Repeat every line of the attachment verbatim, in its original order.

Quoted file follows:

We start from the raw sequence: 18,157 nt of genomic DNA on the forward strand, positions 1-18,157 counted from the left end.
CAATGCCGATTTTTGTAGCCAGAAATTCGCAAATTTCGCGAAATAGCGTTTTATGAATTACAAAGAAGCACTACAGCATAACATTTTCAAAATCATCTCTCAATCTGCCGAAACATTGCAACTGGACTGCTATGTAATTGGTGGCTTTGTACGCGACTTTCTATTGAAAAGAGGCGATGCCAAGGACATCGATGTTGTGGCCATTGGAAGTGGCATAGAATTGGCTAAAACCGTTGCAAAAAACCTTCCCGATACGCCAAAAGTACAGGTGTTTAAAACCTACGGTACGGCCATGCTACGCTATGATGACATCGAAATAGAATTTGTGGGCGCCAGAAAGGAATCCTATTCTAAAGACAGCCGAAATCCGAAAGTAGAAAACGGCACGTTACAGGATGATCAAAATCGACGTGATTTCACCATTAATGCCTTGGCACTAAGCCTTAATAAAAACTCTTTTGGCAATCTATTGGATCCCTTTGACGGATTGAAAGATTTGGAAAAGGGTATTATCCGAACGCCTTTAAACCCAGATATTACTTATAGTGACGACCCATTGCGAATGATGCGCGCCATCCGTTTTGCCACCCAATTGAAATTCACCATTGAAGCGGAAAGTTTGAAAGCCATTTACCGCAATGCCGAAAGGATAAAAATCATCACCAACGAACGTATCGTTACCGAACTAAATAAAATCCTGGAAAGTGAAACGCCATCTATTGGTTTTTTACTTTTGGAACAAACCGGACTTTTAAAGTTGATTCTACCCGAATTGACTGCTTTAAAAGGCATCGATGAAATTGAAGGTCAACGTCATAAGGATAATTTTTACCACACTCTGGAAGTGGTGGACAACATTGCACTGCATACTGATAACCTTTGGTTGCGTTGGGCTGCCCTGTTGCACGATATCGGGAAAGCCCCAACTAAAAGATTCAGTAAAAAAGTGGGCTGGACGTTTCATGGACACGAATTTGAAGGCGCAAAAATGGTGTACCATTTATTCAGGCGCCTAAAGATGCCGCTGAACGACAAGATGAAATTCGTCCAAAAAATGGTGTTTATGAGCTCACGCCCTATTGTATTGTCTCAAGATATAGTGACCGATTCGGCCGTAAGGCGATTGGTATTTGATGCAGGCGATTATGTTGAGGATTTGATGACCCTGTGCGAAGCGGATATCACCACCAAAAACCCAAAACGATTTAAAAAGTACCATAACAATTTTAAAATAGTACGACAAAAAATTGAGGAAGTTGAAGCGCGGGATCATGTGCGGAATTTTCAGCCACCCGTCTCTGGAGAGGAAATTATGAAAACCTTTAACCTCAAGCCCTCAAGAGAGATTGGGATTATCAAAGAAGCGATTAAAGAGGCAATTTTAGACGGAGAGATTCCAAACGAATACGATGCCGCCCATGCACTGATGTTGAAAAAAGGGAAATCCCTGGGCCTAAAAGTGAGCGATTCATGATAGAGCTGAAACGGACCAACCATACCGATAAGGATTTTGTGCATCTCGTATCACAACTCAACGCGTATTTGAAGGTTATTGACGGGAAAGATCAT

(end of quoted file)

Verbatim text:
We start from the raw sequence: 18,157 nt of genomic DNA on the forward strand, positions 1-18,157 counted from the left end.
CAATGCCGATTTTTGTAGCCAGAAATTCGCAAATTTCGCGAAATAGCGTTTTATGAATTACAAAGAAGCACTACAGCATAACATTTTCAAAATCATCTCTCAATCTGCCGAAACATTGCAACTGGACTGCTATGTAATTGGTGGCTTTGTACGCGACTTTCTATTGAAAAGAGGCGATGCCAAGGACATCGATGTTGTGGCCATTGGAAGTGGCATAGAATTGGCTAAAACCGTTGCAAAAAACCTTCCCGATACGCCAAAAGTACAGGTGTTTAAAACCTACGGTACGGCCATGCTACGCTATGATGACATCGAAATAGAATTTGTGGGCGCCAGAAAGGAATCCTATTCTAAAGACAGCCGAAATCCGAAAGTAGAAAACGGCACGTTACAGGATGATCAAAATCGACGTGATTTCACCATTAATGCCTTGGCACTAAGCCTTAATAAAAACTCTTTTGGCAATCTATTGGATCCCTTTGACGGATTGAAAGATTTGGAAAAGGGTATTATCCGAACGCCTTTAAACCCAGATATTACTTATAGTGACGACCCATTGCGAATGATGCGCGCCATCCGTTTTGCCACCCAATTGAAATTCACCATTGAAGCGGAAAGTTTGAAAGCCATTTACCGCAATGCCGAAAGGATAAAAATCATCACCAACGAACGTATCGTTACCGAACTAAATAAAATCCTGGAAAGTGAAACGCCATCTATTGGTTTTTTACTTTTGGAACAAACCGGACTTTTAAAGTTGATTCTACCCGAATTGACTGCTTTAAAAGGCATCGATGAAATTGAAGGTCAACGTCATAAGGATAATTTTTACCACACTCTGGAAGTGGTGGACAACATTGCACTGCATACTGATAACCTTTGGTTGCGTTGGGCTGCCCTGTTGCACGATATCGGGAAAGCCCCAACTAAAAGATTCAGTAAAAAAGTGGGCTGGACGTTTCATGGACACGAATTTGAAGGCGCAAAAATGGTGTACCATTTATTCAGGCGCCTAAAGATGCCGCTGAACGACAAGATGAAATTCGTCCAAAAAATGGTGTTTATGAGCTCACGCCCTATTGTATTGTCTCAAGATATAGTGACCGATTCGGCCGTAAGGCGATTGGTATTTGATGCAGGCGATTATGTTGAGGATTTGATGACCCTGTGCGAAGCGGATATCACCACCAAAAACCCAAAACGATTTAAAAAGTACCATAACAATTTTAAAATAGTACGACAAAAAATTGAGGAAGTTGAAGCGCGGGATCATGTGCGGAATTTTCAGCCACCCGTCTCTGGAGAGGAAATTATGAAAACCTTTAACCTCAAGCCCTCAAGAGAGATTGGGATTATCAAAGAAGCGATTAAAGAGGCAATTTTAGACGGAGAGATTCCAAACGAATACGATGCCGCCCATGCACTGATGTTGAAAAAAGGGAAATCCCTGGGCCTAAAAGTGAGCGATTCATGATAGAGCTGAAACGGACCAACCATACCGATAAGGATTTTGTGCATCTCGTATCACAACTCAACGCGTATTTGAAGGTTATTGACGGGAAAGATCAT